Home>Mélanie Le Dain, Class of 2020

15.05.2023

Mélanie Le Dain, Class of 2020

CAN YOU DESCRIBE YOUR ACADEMIC AND PROFESSIONAL BACKGROUND?

After taking the baccalauréat ES, I joined Sciences Po's undergraduate college on the Paris campus, where I enjoyed the multi-disciplinary training and wide choice of courses on offer. My third year at the University of Toronto in Canada enabled me to study political science, economics and international relations in greater depth.

I then joined the Master in Public Policy at the School of Public Affairs, in the Economics and Public Policy stream. After a gap year in the fashion and luxury sector, during which I became fascinated by the strategic dimension of economic issues, I did my second year of the Master's programme at the École Spéciale Militaire de Saint-Cyr, as part of the dual degree programme with Sciences Po.> 

At the end of my studies, I joined the General Secretariat for Defence and National Security (SGDSN), where I held a number of positions over a two-year period. Since the beginning of this year, I've been working at the Direction Générale des Entreprises (DGE), part of the Ministère de l'Économie et des Finances et de la Souveraineté Industrielle et Numérique, where I'm in charge of critical metals.

WHAT ARE THE MAIN ASPECTS OF YOUR CURRENT POSITION AS PROJECT MANAGER FOR CRITICAL METALS AT THE DIRECTORATE GENERAL FOR BUSINESS AT THE MINISTRY OF THE ECONOMY, FINANCE AND INDUSTRIAL AND DIGITAL SOVEREIGNTY?

First of all, my current job has a strong European dimension: in particular, I'm responsible for monitoring all European initiatives that may affect companies in the critical metals value chain, and as a 'national expert' I help to determine the positions of the French authorities on these issues. These European initiatives are numerous and are aimed in particular at securing supplies of critical metals at European level, which are taking on considerable importance in the context of the dual ecological and digital transition.

At national level, I'm also responsible for monitoring the supply chain for a particular metal, which adds a more practical dimension to my job and gives me a better grasp of the interests, concerns and constraints of the companies affected by these European laws. 

The back-and-forth between national and European issues, as well as the challenges of designing economic and industrial policy, which is the common thread running through my day-to-day work, is particularly stimulating intellectually.

HOW HAS THE SCHOOL OF PUBLIC AFFAIRS, AND MORE SPECIFICALLY YOUR DUAL DEGREE PROGRAMME WITH SAINT-CYR, CONTRIBUTED TO YOUR CURRENT POSITION?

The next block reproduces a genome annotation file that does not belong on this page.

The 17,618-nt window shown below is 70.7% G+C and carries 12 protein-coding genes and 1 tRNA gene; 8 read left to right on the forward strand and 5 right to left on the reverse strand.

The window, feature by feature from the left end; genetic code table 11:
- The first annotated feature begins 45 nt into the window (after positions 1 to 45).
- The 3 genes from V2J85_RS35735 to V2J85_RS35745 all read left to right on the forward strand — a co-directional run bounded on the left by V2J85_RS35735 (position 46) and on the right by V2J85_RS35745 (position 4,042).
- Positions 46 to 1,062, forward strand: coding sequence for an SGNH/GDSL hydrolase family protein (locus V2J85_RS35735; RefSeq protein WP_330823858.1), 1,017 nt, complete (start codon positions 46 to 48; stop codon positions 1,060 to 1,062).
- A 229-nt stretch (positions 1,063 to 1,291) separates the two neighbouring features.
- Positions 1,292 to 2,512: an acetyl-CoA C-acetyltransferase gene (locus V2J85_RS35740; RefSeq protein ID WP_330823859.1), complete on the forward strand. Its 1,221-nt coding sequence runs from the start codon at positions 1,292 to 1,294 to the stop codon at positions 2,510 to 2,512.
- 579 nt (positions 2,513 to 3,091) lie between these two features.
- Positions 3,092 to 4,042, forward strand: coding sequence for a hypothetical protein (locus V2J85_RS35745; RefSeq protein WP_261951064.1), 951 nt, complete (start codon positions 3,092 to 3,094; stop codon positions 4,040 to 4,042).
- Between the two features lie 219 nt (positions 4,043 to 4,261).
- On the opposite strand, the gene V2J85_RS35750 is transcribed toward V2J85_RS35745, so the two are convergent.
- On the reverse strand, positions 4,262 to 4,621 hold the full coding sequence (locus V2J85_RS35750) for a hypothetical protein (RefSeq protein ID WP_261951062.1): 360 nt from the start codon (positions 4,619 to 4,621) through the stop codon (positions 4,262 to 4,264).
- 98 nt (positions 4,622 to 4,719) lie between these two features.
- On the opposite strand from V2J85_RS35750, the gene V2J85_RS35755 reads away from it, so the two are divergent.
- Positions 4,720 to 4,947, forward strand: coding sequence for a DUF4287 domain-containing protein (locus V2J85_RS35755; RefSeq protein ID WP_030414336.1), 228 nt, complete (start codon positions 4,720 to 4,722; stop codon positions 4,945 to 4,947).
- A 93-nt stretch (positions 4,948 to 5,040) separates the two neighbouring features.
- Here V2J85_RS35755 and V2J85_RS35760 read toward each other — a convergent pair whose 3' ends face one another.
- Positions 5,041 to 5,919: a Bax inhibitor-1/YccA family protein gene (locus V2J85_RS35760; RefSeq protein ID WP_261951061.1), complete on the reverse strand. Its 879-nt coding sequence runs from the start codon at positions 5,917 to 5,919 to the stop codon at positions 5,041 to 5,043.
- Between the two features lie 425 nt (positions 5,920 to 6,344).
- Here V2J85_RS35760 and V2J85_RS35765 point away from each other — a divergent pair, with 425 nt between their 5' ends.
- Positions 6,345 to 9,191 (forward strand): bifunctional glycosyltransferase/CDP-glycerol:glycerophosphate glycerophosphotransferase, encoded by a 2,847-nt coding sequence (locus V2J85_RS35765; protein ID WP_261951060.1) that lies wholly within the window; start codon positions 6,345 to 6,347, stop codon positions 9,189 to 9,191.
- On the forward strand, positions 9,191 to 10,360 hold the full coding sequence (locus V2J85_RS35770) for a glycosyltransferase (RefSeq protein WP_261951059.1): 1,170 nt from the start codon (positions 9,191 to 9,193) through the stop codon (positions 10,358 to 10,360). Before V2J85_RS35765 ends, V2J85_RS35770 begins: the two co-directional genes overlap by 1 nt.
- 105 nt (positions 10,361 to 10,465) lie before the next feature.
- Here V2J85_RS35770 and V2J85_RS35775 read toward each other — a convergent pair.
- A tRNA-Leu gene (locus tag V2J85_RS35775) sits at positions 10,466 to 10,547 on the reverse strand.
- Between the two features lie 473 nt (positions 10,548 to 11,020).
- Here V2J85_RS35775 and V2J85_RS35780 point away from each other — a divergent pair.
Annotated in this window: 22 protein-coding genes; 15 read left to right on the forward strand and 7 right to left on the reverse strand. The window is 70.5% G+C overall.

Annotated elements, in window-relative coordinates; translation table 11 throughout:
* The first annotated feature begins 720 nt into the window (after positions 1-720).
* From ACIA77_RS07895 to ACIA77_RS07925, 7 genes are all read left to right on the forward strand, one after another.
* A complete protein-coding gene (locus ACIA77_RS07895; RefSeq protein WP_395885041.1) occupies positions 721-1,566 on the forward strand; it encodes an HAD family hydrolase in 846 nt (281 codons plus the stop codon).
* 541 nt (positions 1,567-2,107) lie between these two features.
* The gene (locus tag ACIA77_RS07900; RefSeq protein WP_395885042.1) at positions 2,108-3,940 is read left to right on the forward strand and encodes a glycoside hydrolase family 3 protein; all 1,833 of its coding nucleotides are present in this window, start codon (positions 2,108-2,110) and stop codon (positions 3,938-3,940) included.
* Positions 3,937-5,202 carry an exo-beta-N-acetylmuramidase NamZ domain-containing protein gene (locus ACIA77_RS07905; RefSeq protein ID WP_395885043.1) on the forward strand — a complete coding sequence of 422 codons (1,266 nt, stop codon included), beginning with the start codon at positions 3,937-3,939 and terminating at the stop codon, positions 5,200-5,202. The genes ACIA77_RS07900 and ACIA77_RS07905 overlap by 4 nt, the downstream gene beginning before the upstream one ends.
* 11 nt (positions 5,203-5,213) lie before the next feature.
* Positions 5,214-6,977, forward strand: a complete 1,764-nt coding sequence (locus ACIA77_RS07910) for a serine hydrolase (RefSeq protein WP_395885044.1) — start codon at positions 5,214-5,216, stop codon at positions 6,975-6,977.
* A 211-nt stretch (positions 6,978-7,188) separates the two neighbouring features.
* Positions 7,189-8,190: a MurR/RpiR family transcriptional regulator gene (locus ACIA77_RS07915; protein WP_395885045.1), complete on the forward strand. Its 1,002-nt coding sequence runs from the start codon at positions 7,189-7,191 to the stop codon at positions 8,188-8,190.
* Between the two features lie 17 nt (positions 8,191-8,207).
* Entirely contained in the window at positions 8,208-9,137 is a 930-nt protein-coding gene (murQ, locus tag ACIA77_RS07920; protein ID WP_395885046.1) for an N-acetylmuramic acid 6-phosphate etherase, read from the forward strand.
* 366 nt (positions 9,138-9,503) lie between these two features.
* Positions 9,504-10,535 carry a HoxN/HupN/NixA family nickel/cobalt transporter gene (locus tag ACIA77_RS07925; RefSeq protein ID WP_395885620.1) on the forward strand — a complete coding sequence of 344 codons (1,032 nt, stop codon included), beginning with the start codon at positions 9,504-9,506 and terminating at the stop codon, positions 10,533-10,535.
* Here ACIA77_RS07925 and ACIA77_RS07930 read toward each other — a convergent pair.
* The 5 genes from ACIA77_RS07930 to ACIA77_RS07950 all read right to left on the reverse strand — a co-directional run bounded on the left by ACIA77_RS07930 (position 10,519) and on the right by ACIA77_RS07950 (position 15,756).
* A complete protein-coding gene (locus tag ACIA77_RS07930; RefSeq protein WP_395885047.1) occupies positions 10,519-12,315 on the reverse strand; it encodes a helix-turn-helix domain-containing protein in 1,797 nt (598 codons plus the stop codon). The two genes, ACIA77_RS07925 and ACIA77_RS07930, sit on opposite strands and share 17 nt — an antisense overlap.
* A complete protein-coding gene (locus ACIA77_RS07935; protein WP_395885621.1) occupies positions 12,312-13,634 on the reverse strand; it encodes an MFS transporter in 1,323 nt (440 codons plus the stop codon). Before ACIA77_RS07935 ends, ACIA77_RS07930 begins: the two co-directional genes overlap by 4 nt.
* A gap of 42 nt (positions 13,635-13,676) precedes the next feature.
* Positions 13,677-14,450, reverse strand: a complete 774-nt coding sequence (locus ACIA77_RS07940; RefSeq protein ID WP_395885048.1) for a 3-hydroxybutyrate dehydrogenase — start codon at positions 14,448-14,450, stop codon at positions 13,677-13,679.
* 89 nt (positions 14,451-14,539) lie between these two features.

First of all, the School of Public Affairs' decompartmentalised approach to training helped me to quickly grasp the issues at stake in my current position, as the issue of critical metals is at the crossroads of economics, the ecological transition and international relations. The School of Public Affairs also gave me a deeper understanding of how government works and how public policy is made. Finally, the ability to synthesise information that I developed during my Master's degree is essential for interacting with people who don't always have the time or the means to develop technical expertise on the subject of metals. 

The dual degree with Saint-Cyr also taught me to be very open-minded and to adapt to a wide variety of players (European institutions, central government departments, companies and business federations, local authorities, etc.), to develop interpersonal and human qualities, and to take decisions quickly under tight deadlines.

WHAT WAS YOUR MOTIVATION WHEN YOU APPLIED FOR THIS DUAL DEGREE AND HOW DID IT CONTRIBUTE TO YOUR CAREER PROSPECTS?

With a view to building bridges between economic and strategic issues, I first of all wanted to become acculturated to defence issues and consider new career prospects. This experience made it easier for me to adapt to the SGDSN, where I worked with many military personnel and was able to gain a better understanding of their organisation and way of working. I also wanted to receive more practical human and managerial training, applied to realistic command situations. On a more personal level, I wanted to get out of my comfort zone, receive training that combined physical commitment with intellectual demands, and discover perceptions of the world that are specific to those who make what is, by definition, a very strong military commitment.

WOULD YOU HAVE ANY ADVICE FOR A STUDENT OR FUTURE GRADUATE?

Don't hesitate to explore all the areas that interest you and to ask teachers, alumni, associations, etc. for advice on how to build your project. At Sciences Po, you can follow as many academic and professional paths as you wish. Stay true to yourself and feel free to open doors.

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